A fourth and important issue is that zero scores mean that the basic requirement for a ROC curve to summarise all data in a valid fashion is broken, namely that the data is normally distributed or can be transformed to a normal distribution by a monotonic function [24]. In our study, the data from all patients where a zero score was assigned only contribute to the point at the origin of the ROC curve at the top right hand corner of the plot and so do not contribute to the shape of the curve. The ROC AUC then becomes a summary of a subset of the study data and, as in our study, is likely not to include data from a large proportion of patients in whom no abnormality was detected. These patients include both those with a true negative result and those with a false negative result. In our study, due to high specificity indicating good test performance, 80% to 100% of TN patients were not included in the ROC curve. In addition due to a lower sensitivity between 28% to 77%, FN patients were also excluded. Overall, only 15% to 47% of the 107 patients in the study actually contributed to the ROC curve and, therefore, the ROC AUC. Harrington pertinently highlights this as a key issue, noting that ROC AUC is silent on false-negative and true-negative diagnoses despite their substantial clinical importance [25]. The distribution of confidence scores in our study was bimodal and resembles the distribution of rainfall data, where there are definite zero values (days on which there is no rain) together with continuous scores (reflecting the amount of rain on those days when it does rain). Problems modelling rainfall data are well-recognised, due to the lack of continuity between the zero scores (binary data) and those that are continuous. Thus rainfall models are often split; one model describes the probability that a day is wet or dry (binary data), and a second describes the amount of rain when the weather is wet (continuous data) [26].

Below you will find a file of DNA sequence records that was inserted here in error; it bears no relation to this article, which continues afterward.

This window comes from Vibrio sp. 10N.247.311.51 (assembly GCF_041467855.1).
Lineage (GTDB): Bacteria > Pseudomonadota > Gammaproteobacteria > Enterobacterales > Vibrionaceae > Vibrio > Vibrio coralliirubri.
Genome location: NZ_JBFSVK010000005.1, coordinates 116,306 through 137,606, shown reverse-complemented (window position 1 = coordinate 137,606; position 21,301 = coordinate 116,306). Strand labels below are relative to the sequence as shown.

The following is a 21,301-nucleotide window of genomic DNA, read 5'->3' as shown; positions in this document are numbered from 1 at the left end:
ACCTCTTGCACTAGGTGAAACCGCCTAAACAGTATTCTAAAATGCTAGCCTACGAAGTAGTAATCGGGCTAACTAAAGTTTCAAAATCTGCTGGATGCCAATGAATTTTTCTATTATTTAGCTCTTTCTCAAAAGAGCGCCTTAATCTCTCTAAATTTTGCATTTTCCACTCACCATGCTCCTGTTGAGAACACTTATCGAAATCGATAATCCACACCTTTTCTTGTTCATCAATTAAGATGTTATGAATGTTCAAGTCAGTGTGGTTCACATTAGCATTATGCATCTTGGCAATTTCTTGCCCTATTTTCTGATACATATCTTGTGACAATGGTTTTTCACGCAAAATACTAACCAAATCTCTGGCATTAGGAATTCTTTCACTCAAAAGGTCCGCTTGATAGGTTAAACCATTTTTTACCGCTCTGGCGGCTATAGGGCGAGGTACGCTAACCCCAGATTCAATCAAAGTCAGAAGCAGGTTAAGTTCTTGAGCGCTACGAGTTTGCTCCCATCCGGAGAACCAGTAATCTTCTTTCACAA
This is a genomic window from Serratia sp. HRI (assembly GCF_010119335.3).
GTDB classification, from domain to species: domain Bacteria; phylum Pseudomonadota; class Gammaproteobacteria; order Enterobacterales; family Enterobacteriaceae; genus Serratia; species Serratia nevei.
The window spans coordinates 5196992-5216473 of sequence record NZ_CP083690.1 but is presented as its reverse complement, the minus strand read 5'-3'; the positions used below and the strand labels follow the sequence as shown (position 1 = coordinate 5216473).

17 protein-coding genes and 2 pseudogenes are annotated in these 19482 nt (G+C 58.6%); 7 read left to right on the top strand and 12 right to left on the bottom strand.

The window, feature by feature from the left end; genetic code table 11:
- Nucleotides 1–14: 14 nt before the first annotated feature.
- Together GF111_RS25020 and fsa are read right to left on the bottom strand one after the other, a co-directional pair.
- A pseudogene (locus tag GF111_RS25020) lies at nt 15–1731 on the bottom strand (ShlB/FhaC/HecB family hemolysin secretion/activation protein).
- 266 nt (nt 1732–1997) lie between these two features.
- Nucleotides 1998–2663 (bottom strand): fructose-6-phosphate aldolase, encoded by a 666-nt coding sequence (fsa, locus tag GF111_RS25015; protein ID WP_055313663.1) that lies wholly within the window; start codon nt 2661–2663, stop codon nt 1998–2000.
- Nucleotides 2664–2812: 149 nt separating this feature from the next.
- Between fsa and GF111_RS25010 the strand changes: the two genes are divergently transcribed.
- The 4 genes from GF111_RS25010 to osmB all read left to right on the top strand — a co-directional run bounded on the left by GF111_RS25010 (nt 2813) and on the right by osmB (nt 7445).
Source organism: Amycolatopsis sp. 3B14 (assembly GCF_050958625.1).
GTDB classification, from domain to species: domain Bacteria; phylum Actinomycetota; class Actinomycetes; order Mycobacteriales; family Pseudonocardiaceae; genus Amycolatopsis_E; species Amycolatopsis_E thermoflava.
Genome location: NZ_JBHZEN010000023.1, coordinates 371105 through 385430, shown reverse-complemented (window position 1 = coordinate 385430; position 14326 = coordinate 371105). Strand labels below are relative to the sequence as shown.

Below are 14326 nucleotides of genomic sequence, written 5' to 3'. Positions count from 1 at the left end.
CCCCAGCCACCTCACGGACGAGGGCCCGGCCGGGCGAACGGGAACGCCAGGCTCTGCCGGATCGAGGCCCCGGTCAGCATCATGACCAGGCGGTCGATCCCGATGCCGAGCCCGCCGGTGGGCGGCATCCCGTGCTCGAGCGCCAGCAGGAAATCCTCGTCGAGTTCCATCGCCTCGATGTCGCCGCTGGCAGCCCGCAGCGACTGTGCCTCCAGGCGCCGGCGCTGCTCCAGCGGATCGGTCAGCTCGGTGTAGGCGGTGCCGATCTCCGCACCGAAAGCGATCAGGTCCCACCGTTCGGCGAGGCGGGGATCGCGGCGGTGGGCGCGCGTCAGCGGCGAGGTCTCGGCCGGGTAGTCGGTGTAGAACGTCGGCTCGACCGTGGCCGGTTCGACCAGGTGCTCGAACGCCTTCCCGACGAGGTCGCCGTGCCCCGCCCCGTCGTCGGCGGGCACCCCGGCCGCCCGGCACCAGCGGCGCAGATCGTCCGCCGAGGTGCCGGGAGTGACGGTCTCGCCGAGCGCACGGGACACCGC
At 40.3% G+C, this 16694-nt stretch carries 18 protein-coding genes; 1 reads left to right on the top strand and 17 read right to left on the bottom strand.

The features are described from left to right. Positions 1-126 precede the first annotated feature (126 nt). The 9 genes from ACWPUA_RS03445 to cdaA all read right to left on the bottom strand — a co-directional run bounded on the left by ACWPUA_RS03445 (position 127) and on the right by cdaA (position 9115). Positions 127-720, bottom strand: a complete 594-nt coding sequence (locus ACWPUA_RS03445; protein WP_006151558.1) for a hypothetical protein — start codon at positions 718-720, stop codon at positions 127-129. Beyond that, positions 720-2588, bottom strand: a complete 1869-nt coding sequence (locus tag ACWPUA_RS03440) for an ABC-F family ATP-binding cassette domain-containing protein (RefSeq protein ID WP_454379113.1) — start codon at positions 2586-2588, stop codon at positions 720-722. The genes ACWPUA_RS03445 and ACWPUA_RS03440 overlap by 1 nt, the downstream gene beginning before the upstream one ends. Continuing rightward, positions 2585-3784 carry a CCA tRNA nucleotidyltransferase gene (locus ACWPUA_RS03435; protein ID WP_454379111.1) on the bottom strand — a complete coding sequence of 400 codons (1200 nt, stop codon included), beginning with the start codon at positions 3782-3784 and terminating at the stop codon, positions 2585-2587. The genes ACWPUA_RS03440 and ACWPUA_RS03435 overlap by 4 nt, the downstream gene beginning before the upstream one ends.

There are significant issues with modelling data that is neither solely discrete nor continuous. Accordingly, we feel it is inappropriate to model such data in the simple binormal format to calculate a ROC curve.

### Other problems with confidence score distribution

The distribution of confidence scores can also cause problems even where there are no problems with zero scores. ROC AUC was introduced to medical diagnosis [27] based on its ability to distinguish between two diagnostic alternatives (with and without target condition or disease) and assuming the distributions of confidence scores are normally distributed for patients both with and without disease. However most radiological tests are clinically useful because they facilitate identification of patients with disease or ruling out patients who don't have disease, and so the distributions of confidence scores for either or both sets of patients are usually not normally distributed. Disappointingly, most papers that cite the MRMC using DBM MRMC or Metz software do not report the distribution of confidence scores in their data. Figure 3 shows two examples of distributions of confidence scores from our study, which demonstrate the characteristic of extreme scores in patients either with or without disease. Hanley has shown that for classification studies with a small number of rating categories, ROC curves can be reasonable under a mixture of normal distributions even for data with highly non normal distributions [28]. However others have raised concerns for ROC AUC analysis for tests intended to identify well defined abnormalities [29] (i.e. tests where there are few false positive results such as diagnosis of ankle fractures using single view radiographs [30]). With well defined abnormalities, there are two issues: firstly the distribution of confidence scores is highly non-normal and cannot be transformed to a normal distribution, and secondly there may be few false positive results that then lead to curve fitting problems (see figure 5). Both of these components lead to a situation where confidence scores for patients with and without disease do not have sufficient overlap to fit a reliable ROC model. Where there is little overlap, then confidence scores essentially represent binary decisions, possibly with an equivocal category. Reviewing several of his studies for detection of well defined abnormalities, Gur found that with a few exceptions, more than 90% of interpretations had scores at the extremes of the range (i.e. greater than 89% or less than 11% on the confidence scale) [29]. Gur suggested this might be a particular characteristic of detection studies, as opposed to characterisation studies. Dorfman et al have also identified issues when using ROC AUC to analyse tests that dichotomise into clearly positive and negative results, and so generate few false positives [30].